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AP Test Prep

AP Government Review

AP Government Review

Dive into the nuances of the United States government and the inner workings of democracy.  

Any student looking to go into law or politics or simply wanting to learn more about the ins and outs of the U.S. government will find incredible value in AP Government and Politics (or AP Gov, for short). This challenging course will grant students experience reading myriad legal and government documents as well as experience engaging with the complex and nuanced conversations centered around the analysis and interpretation of those documents. Additionally, a high score on the AP exam at the end of the course will likely net college credit in a history course, which is a nice reward on top of the inherently valuable knowledge and skills that come with the class. 

Overview of AP Government Exam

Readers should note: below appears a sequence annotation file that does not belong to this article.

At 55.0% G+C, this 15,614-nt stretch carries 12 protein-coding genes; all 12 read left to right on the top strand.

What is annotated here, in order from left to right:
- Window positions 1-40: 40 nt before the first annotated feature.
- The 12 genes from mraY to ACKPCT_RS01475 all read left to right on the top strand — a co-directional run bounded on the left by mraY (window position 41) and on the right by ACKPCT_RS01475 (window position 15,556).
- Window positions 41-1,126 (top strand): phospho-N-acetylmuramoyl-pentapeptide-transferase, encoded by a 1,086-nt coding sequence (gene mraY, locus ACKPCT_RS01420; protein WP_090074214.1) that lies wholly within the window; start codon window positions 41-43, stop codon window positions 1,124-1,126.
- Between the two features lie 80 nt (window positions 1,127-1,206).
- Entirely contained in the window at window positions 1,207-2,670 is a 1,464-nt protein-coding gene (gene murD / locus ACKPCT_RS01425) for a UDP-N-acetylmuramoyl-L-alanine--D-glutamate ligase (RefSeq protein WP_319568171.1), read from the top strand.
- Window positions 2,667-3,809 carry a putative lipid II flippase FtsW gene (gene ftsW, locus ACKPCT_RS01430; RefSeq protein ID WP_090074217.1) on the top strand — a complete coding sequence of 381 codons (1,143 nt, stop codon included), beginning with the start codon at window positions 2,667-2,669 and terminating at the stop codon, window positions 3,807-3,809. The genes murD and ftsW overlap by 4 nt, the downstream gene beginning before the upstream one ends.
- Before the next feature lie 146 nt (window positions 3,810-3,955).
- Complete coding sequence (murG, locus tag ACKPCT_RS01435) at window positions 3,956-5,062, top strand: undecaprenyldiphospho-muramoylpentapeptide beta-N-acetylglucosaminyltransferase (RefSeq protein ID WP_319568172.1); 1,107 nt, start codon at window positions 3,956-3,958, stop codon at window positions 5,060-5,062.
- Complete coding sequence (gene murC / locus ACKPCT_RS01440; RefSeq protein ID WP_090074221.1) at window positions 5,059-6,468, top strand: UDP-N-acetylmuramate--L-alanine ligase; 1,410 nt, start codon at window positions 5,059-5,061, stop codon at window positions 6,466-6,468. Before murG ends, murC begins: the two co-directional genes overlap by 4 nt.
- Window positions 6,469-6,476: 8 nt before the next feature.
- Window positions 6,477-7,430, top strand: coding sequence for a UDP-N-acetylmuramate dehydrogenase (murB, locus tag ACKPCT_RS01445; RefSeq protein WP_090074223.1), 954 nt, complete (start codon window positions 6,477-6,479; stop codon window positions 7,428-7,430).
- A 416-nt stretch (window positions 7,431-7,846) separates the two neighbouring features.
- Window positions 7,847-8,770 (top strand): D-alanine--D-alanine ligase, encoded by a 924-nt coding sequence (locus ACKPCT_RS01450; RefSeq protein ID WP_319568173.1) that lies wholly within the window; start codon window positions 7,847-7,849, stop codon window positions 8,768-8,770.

The AP Gov exam is a daunting assessment of every skill the class covers, and it asks students to apply knowledge rather than simply restate facts. The test is broken up into two main sections, the multiple choice questions (MCQs) and a handful of lengthy free-response questions (FRQs). 

Multiple Choice Section Review

Students have an hour and 20 minutes to complete 55 multiple choice questions, the score for which will count for 50% of the overall exam grade. Thirty of these questions are self-contained, where students will simply need to apply skills to questions in isolation. The remainder of the questions are a little more involved and revolve around datasets where students will need to analyze qualitative, quantitative, and visual data.  

Free-Response Section Review